In "The Long Loneliness" Eiseley says, "There is nothing more alone in the universe than man. He is alone because he has the intellectual capacity to know that he is separated by a vast gulf of social memory and experiment from the lives of his animal associates." I remember as a child of eight years old reading all of the several dozen books of Doctor Doolittle's adventures. I came away thinking it was just a matter of us becoming smart enough to talk with the animals. As I grew older I was disabused of this notion that we would ever talk to the animals. There was apparently an unbridgeable gulf between animals and humans when it came to communication as we humans know it. As a child it seemed plausible for us and roosters to talk; as an adult it seemed ludicrous.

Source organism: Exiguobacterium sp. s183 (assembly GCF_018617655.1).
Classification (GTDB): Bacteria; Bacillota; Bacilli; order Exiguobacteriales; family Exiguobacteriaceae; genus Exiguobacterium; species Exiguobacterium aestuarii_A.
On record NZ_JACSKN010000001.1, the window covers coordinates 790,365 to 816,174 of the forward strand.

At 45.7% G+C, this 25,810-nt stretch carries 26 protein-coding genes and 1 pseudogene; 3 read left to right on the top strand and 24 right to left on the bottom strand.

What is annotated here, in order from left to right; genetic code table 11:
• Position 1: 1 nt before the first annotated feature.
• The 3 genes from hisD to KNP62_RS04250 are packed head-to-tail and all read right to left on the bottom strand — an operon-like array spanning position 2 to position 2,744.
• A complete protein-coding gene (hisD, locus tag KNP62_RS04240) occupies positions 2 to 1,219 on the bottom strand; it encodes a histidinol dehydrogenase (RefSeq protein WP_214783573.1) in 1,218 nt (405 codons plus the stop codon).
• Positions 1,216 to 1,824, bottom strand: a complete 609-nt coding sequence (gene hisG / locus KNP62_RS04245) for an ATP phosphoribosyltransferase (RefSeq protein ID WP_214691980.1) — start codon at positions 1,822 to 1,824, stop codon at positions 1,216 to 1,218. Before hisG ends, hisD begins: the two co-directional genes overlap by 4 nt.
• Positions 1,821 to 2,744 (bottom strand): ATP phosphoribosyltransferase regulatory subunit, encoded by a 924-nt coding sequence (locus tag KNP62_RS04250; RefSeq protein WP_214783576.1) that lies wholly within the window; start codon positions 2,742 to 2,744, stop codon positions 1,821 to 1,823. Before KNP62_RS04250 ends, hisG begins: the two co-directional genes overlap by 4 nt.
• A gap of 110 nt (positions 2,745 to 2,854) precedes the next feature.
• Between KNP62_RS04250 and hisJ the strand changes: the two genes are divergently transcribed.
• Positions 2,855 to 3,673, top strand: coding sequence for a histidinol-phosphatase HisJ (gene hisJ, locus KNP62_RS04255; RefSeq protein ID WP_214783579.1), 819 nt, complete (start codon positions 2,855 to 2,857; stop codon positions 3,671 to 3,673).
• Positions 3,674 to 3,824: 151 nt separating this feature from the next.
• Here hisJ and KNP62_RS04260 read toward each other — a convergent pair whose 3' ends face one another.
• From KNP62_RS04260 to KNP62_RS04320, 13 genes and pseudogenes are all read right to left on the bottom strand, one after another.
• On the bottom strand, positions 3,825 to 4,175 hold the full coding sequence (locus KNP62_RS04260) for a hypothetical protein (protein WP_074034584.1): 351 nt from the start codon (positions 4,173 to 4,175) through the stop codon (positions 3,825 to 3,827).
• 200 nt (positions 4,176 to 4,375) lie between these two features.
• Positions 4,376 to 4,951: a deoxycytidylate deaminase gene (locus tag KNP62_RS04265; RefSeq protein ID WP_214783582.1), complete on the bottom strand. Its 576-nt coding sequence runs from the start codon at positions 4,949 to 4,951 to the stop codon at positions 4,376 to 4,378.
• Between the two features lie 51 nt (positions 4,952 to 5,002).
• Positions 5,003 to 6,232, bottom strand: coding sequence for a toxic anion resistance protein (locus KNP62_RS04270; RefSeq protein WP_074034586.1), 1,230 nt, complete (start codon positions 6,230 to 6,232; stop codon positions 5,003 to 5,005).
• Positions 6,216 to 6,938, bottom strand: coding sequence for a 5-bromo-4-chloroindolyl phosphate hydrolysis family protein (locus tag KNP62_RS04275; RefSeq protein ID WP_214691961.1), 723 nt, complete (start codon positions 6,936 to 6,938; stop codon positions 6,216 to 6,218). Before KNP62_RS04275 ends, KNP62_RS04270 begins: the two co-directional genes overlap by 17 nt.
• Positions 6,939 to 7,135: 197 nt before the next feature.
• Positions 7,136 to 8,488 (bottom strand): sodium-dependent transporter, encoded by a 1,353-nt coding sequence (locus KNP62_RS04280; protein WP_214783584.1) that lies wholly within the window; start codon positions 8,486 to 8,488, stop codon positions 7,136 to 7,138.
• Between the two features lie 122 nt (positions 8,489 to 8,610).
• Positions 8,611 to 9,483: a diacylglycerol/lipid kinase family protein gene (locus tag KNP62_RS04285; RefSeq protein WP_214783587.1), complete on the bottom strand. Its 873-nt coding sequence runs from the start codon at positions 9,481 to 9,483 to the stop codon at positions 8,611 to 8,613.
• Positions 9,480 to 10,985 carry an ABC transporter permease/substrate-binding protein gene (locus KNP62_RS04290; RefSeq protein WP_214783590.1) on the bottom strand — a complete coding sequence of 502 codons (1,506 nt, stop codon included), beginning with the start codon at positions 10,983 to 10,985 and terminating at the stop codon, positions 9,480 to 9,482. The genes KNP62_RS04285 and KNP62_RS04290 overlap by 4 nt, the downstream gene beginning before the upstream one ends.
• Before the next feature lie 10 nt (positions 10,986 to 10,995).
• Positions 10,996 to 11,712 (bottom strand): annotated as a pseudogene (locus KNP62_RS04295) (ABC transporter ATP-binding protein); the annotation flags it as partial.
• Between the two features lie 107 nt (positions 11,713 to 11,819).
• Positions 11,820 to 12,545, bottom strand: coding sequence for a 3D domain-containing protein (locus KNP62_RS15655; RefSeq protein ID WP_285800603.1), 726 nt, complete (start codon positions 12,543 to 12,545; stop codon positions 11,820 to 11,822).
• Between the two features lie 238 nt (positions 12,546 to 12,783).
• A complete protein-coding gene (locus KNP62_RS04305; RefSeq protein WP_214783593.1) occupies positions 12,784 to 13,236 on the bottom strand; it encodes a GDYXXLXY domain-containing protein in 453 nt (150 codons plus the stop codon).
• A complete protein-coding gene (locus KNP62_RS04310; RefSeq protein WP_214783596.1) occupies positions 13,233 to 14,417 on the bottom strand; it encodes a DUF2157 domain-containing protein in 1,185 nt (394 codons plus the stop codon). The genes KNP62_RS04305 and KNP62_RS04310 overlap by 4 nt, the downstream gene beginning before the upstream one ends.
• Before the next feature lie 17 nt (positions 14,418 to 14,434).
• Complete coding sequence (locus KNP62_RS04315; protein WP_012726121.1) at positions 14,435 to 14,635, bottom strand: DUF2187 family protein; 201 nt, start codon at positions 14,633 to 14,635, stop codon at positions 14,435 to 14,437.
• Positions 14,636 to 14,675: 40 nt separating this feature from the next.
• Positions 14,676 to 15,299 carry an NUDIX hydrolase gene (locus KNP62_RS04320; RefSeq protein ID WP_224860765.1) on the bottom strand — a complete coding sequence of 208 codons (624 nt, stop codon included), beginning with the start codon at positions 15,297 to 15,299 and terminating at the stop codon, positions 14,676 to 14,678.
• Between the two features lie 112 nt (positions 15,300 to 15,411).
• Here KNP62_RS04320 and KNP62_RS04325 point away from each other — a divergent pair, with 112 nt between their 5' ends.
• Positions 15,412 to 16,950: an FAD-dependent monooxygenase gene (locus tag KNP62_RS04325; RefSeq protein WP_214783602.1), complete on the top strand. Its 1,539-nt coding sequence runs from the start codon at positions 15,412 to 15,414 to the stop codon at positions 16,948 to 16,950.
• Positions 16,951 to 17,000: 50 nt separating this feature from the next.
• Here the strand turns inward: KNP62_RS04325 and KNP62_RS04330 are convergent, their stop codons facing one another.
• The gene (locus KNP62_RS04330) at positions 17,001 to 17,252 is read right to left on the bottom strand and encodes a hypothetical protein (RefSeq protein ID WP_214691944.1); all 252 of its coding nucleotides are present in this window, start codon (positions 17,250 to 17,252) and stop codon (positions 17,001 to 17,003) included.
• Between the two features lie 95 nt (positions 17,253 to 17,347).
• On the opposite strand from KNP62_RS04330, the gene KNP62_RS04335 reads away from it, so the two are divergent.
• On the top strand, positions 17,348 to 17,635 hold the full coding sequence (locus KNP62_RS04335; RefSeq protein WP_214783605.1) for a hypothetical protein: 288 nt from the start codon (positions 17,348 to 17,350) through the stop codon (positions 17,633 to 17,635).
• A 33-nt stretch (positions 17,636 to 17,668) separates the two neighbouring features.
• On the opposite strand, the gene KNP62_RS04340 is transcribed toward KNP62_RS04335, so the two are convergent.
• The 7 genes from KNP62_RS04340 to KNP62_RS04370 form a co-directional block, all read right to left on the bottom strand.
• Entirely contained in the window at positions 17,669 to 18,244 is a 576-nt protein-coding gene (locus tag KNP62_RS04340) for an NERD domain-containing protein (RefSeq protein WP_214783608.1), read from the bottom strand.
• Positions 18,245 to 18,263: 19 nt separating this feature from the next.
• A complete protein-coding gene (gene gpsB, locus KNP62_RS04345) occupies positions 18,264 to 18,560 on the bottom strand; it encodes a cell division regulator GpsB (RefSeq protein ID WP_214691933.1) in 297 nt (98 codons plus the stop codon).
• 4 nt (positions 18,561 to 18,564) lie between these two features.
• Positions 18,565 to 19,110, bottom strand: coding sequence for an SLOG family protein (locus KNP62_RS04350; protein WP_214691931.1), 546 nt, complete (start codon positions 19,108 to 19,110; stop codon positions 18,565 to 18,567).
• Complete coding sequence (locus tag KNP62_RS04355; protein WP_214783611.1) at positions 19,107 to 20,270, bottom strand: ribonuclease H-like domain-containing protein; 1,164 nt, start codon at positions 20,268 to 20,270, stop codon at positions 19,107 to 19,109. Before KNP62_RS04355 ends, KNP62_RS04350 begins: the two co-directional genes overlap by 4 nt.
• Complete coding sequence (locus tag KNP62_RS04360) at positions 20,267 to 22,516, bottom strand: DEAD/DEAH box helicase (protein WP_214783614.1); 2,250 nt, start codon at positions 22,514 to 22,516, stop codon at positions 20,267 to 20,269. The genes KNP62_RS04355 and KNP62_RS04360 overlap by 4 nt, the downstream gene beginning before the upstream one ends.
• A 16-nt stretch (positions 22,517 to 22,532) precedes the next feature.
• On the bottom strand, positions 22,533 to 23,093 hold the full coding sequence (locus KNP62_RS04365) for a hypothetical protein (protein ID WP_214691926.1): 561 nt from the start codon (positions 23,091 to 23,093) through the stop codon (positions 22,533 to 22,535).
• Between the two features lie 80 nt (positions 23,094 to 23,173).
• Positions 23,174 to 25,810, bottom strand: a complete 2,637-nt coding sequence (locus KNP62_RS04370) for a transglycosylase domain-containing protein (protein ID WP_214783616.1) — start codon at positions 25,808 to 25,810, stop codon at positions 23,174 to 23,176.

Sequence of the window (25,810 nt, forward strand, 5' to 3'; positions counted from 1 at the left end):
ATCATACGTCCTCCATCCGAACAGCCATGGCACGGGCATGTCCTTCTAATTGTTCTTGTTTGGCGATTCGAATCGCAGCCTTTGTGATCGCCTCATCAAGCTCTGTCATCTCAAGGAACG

I read with interest the story of "Klüge Hans" whom scientists studied because of his apparent intelligence. "Clever John," his name in English, was a horse who did calculations, answered questions which stumped many of the scientists present, and generally amazed the world. For a time. One day, someone asked a question which no one present knew the answer to and neither did the horse. Clever John was clever alright — he got the answer from one of the people present. The horse was stamping out the answers and when he got to the right answer, someone who knew the answer gave an unconscious flinch which the clever horse could perceive and he stopped stomping. Clever John was actually a human biofeedback mechanism — as we might call him today — but he fooled the best scientists in the world for a long time. Or rather, the scientists fooled themselves.